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Two tall ships visit Manitoulin Island

Two tall ships attracted quite a bit of attention off the shores of Manitoulin Island.

TS Playfair is a traditionally-rigged brigantine training ship and the S.T.V. St. Lawrence II is a custom-built sailing ship, which toured several ports around Manitoulin Island this past week.

The two are unique in that they offer students to opportunity to sail around the Great Lakes during the summer months and literally learn the ropes when it comes to sailing big water.

The program is a rare one since all of the crew except for the captain are in high school.

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TS Playfair is a traditionally-rigged brigantine training ship operated by Toronto Brigantine Inc., a sail-training Canadian registered charity based in Toronto. Playfair is used for a youth sail training program on the Great Lakes during the summer months. There is a crew of 21 aboard.

The summer training is followed by a winter program where youth work through higher levels of training syllabus to become accredited members of the crew the following year.

Playfair was constructed for Toronto Brigantine Inc. in 1973 as an addition to an already established sail training organization which began operation with the STV Pathfinder in 1962.

During the Royal Visit to Canada in 1973, Queen Elizabeth II christened Playfair at her launching in Kingston on Wednesday, June 27TH with Pathfinder docked just astern; Prince Philip was in attendance.

She was commissioned by Her Majesty Queen Elizabeth II in 1974 and remains the only Canadian ship to be commissioned by a reigning monarch.
Although very similar to sister ships Pathfinder and St. Lawrence II, there are several minor structural differences such as a wider transom and a slightly larger freeboard. Since 1974, Playfair has conducted sail training on the Great Lakes with occasional summer voyages down the St. Lawrence River to the Atlantic, most recently in 2007 for Tall Ships Halifax.

Playfair is divided into six watertight compartments from fore to aft the: Forepeak (general bosun stores, anchor chain bins); Petty Officer’s Mess (sleeping space for 4 petty officers); Seamen’s Mess (sleeping and living space for up to 18 trainees, also includes the galley); Engine Room (area for engine, generator and batteries); Wardroom (sleeping and living space for 6 wardroom officers, also includes the captain’s cabin, a separate but not watertight compartment) and the Afterpeak (mooring line and fender storage and steering gear).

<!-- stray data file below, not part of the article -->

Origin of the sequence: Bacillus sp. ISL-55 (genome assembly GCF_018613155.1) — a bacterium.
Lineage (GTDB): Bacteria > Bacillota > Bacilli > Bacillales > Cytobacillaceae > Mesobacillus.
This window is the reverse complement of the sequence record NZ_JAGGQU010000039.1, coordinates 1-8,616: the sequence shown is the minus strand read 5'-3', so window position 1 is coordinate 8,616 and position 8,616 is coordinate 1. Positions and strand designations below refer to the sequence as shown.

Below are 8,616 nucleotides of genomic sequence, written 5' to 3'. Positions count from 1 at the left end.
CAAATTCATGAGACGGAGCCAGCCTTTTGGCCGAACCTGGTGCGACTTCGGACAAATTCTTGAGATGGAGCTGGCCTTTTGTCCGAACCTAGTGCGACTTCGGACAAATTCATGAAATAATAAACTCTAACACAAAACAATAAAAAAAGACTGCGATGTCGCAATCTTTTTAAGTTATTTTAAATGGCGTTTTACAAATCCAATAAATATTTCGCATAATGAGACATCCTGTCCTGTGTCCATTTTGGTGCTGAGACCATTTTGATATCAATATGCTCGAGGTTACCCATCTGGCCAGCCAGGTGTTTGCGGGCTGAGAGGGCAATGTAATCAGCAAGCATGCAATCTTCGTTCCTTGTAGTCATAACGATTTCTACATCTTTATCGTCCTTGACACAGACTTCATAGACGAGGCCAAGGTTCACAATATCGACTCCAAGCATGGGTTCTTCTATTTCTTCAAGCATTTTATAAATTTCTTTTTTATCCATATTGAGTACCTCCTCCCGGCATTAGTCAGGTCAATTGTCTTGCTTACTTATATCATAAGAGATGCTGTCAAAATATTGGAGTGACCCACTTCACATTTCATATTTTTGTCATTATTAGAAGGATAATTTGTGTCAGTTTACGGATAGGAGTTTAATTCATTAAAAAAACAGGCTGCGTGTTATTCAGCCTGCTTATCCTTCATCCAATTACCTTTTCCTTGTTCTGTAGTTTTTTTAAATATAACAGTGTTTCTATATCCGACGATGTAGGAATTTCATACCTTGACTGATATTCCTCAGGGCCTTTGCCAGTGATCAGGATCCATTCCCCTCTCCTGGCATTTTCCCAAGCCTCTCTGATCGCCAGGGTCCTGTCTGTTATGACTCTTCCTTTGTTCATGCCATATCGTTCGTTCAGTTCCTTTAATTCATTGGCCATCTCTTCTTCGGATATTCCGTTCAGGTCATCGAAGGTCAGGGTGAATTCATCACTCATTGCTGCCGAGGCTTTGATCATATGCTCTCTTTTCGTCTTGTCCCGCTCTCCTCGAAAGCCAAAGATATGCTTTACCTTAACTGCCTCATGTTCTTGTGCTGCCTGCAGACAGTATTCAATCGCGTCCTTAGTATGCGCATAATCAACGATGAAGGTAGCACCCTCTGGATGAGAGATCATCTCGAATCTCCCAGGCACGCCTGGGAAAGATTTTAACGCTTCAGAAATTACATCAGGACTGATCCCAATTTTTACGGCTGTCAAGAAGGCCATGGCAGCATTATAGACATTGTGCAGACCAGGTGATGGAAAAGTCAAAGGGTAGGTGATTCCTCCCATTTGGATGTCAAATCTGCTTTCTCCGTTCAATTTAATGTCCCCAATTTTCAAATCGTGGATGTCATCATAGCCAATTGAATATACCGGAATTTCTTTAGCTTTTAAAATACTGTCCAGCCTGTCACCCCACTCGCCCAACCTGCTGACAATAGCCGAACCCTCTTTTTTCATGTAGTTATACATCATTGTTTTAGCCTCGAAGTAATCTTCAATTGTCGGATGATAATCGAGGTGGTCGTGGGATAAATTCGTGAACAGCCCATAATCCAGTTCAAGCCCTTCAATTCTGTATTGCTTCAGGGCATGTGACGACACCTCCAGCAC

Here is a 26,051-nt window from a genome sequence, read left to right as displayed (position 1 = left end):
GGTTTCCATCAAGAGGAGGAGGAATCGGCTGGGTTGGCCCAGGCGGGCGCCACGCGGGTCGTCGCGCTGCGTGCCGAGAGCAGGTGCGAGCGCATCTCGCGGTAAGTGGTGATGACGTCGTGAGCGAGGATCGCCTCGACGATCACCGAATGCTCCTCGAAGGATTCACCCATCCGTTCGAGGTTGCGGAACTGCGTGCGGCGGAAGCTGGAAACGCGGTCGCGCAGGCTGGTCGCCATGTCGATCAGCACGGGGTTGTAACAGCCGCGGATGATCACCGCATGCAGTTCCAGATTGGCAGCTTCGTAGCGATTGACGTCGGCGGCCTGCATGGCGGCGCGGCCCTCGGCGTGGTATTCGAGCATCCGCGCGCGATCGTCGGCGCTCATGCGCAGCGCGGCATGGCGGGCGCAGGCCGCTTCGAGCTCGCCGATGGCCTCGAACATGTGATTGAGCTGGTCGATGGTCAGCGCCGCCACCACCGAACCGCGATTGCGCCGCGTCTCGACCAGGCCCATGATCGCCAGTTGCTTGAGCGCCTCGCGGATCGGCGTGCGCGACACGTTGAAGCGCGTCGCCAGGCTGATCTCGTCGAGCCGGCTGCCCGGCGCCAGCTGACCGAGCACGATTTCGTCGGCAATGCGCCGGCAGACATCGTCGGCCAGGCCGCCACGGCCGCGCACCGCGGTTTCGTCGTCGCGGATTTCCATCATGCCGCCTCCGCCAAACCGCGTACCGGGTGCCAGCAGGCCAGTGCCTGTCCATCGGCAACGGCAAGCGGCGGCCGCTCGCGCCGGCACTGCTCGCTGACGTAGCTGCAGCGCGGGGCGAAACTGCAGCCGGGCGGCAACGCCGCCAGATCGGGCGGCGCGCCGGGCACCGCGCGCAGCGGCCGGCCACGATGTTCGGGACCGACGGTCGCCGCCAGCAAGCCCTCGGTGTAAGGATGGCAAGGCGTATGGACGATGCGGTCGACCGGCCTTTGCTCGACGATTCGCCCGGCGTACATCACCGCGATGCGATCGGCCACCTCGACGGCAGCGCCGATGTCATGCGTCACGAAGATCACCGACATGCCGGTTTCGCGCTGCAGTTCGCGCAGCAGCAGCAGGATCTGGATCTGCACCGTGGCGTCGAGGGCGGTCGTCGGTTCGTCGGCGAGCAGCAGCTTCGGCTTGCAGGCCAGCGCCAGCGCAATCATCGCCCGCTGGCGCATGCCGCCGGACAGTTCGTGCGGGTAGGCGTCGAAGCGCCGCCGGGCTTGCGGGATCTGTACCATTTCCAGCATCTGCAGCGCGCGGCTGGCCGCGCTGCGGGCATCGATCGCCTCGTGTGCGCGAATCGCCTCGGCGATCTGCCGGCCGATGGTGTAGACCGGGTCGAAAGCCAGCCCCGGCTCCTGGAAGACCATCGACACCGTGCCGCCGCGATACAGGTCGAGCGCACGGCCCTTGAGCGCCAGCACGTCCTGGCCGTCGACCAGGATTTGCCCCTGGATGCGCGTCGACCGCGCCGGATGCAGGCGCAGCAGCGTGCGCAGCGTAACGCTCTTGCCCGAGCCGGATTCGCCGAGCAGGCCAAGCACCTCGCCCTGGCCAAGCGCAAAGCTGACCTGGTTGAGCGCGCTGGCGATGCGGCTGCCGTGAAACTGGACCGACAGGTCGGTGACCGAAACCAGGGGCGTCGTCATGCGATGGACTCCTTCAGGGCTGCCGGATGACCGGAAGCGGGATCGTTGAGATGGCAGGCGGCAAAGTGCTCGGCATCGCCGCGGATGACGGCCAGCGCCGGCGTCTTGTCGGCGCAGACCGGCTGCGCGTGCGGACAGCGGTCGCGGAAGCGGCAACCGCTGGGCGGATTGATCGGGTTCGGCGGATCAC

The STV St. Lawrence II (Sail Training Vessel) is a 72-foot (22 m) brigantine designed for youth sail training and is operated by a crew of 14- to 19-year-olds.
It was designed in 1952 by Francis MacLachlan and Mike Eames, designed for the sole purpose of youth sail training.
The hull was built in 1953 in the Kingston, Ontario shipyards, with the rest of the ship finished by local craftsmen, Kingston sea cadets, and enthusiastic amateurs. When the St. Lawrence II first started out she was affiliated with the Royal Canadian Sea Cadets Corps St. Lawrence, but eventually her program was opened to any participants ages 12–18 for a summer training cruises.

The St. Lawrence II’s home port is Kingston, Ontario. The ship sails mostly in the Great Lakes and the St. Lawrence River, but sometimes will venture as far as New York City. The success of the St. Lawrence II was the inspiration for the construction and launch of her Toronto-based sister ships STV Pathfinder (in 1962) and TS Playfair (in 1973), with both training vessels also being designed by Francis A. MacLachlan.

Aboard the ship, there are three watches: red, white and blue. Each watch is under the direction of a watch officer; the remainder of the watch consists of a petty officer or chief petty officer and up to 6 trainees. Those who sign on to the St. Lawrence II for a course during the summer become trainees who make up the basic unit of the ship and who complete most of the tasks, directed by petty officers.

On each watch, the watch officer is the senior officer and is usually at the helm or plotting a course so it’s up to the petty officers to get the trainees to do their part. Other positions on the ship are the cook, the bosun, the executive officer, and the captain.

The captain and the executive officer are usually the only people on the ship who are over 18 years of age, and they are the most qualified. The watch officers, cook, bosun, and petty officers are often under 18 but they will have participated in multiple training cruises and completed further training during the winter training program.




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